Heterogeneous atmospheric chemistry of metal-containing anthropogenic dusts – fly ash to engineered nanomaterials

 

Heterogeneous atmospheric chemistry of metal-containing anthropogenic dusts – fly ash to engineered nanomaterials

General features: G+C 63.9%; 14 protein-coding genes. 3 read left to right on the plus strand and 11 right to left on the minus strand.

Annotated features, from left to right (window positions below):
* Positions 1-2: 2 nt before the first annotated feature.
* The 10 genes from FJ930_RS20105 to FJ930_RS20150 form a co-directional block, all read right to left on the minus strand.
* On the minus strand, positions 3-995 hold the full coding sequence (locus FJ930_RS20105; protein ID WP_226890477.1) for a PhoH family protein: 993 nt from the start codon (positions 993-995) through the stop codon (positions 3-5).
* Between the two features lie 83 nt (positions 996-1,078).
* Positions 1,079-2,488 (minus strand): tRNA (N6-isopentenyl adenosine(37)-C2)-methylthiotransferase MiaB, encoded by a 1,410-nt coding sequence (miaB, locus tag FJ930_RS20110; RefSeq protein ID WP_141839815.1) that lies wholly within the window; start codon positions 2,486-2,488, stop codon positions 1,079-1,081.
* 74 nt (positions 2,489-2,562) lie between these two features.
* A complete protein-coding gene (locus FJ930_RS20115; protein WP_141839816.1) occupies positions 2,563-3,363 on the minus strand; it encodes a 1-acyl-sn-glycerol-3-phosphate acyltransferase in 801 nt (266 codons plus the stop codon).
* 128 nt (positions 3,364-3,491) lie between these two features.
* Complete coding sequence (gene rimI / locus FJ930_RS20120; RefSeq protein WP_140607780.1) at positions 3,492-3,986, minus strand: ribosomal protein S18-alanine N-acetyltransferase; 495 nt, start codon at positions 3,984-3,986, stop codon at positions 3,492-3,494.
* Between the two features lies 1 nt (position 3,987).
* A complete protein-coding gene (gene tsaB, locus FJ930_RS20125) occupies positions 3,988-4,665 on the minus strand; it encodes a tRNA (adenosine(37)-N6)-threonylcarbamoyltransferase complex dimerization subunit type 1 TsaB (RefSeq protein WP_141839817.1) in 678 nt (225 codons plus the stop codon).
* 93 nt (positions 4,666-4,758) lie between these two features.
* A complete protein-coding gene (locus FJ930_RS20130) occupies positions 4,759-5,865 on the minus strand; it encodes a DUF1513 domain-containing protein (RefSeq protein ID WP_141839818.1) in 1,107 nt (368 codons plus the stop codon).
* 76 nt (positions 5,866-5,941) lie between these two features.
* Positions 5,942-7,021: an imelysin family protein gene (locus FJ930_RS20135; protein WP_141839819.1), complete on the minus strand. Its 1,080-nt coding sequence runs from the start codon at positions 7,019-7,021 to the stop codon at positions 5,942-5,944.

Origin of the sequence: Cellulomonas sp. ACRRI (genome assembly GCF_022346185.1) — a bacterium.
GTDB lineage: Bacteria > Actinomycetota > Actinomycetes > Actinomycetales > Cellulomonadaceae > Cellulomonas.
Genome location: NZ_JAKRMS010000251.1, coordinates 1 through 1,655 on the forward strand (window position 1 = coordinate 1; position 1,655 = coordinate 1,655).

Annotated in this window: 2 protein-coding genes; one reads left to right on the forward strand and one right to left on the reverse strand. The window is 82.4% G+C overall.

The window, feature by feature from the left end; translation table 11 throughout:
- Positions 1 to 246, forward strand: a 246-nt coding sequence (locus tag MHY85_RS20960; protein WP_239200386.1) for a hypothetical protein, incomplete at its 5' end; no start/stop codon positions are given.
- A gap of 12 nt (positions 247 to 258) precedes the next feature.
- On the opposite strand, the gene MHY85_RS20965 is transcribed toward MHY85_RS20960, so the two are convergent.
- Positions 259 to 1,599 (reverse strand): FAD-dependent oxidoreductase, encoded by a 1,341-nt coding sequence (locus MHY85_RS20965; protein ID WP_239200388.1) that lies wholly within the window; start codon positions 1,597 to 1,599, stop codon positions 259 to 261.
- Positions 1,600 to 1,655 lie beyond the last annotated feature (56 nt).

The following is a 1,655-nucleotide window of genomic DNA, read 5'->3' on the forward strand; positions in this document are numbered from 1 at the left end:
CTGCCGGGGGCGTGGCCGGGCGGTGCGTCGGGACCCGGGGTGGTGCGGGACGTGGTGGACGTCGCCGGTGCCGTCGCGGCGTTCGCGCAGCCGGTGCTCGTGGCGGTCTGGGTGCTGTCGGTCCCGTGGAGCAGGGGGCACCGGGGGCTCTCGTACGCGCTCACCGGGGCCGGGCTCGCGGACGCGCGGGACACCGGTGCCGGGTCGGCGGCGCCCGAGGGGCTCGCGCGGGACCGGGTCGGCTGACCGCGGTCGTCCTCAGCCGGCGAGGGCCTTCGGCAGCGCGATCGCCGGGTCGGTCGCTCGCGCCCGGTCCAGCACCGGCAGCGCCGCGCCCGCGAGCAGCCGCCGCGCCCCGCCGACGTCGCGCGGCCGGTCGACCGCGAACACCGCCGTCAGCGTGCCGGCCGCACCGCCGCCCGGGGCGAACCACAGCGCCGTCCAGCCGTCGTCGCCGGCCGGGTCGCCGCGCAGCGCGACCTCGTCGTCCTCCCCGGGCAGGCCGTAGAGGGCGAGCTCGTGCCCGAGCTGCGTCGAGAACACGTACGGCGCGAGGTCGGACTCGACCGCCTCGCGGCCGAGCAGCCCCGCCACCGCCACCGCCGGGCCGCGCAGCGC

With the intensification of human activity, aerosols are estimated to have increased by 10-40% since the preindustrial era. Human activities such as biomass burning and incomplete combustion of fossil fuels create an enormous continuous input of particulate matter into the atmosphere with an estimation of 270 Tg Year-1. Fly ash which originates from coal combustion and other industrial sources is one of the typical metal-containing anthropogenic aerosols. Even equipped with highly efficient gas cleaning devices, a considerable concentration of finely sized fraction of fly ash may escape from the combustion stack into the atmosphere with the exhaust gas, resulting in air pollution on both local and regional scales. In addition, the expanding use of engineered nanomaterials has the potential to lead to an increase in the emissions of metal and metal oxide nanoparticles into the environment. Due to their unique properties, metal and metal oxide nanoparticles have to potential to be especially toxic and damaging to the environmental, represent another poorly understood anthropogenic aerosol source.  Furthermore, once released into the atmosphere, those anthropogenic dusts can have significant effects on atmospheric chemistry, climate forcing, and human health, as well as biogeochemical cycles. For example, the transport and deposition of naturally-occurring mineral dust has been consider as the major source of solution iron in regions referred to as high nutrient low chlorophyll regions. However, recent evidence from field, modeling and laboratory studies suggested that anthropogenic aerosols from combustion source may play a more important role in providing Fe(II) to these remote regions due to enhanced solubility versus naturally occurring mineral dusts. These studies are fairly recent, but a great deal remains to be regarding the climate properties, heterogeneous atmospheric processing, and eventual deposition/dissolution of anthropogenic dusts. In our laboratory, simulated atmospheric processing experiments were carried out to better understand the effect of heterogeneous atmospheric chemistry in modifying the chemical composition and morphology of the anthropogenic dusts, as well as in iron mobilization from anthropogenic dust. Field collection and characterization of mineral versus anthropogenic dust particles from urban settings have also been incorporated with laboratory studies to better understand the atmospheric processing of anthropogenic aerosols and their subsequent impacts on biogeochemical cycles, human health, and climate.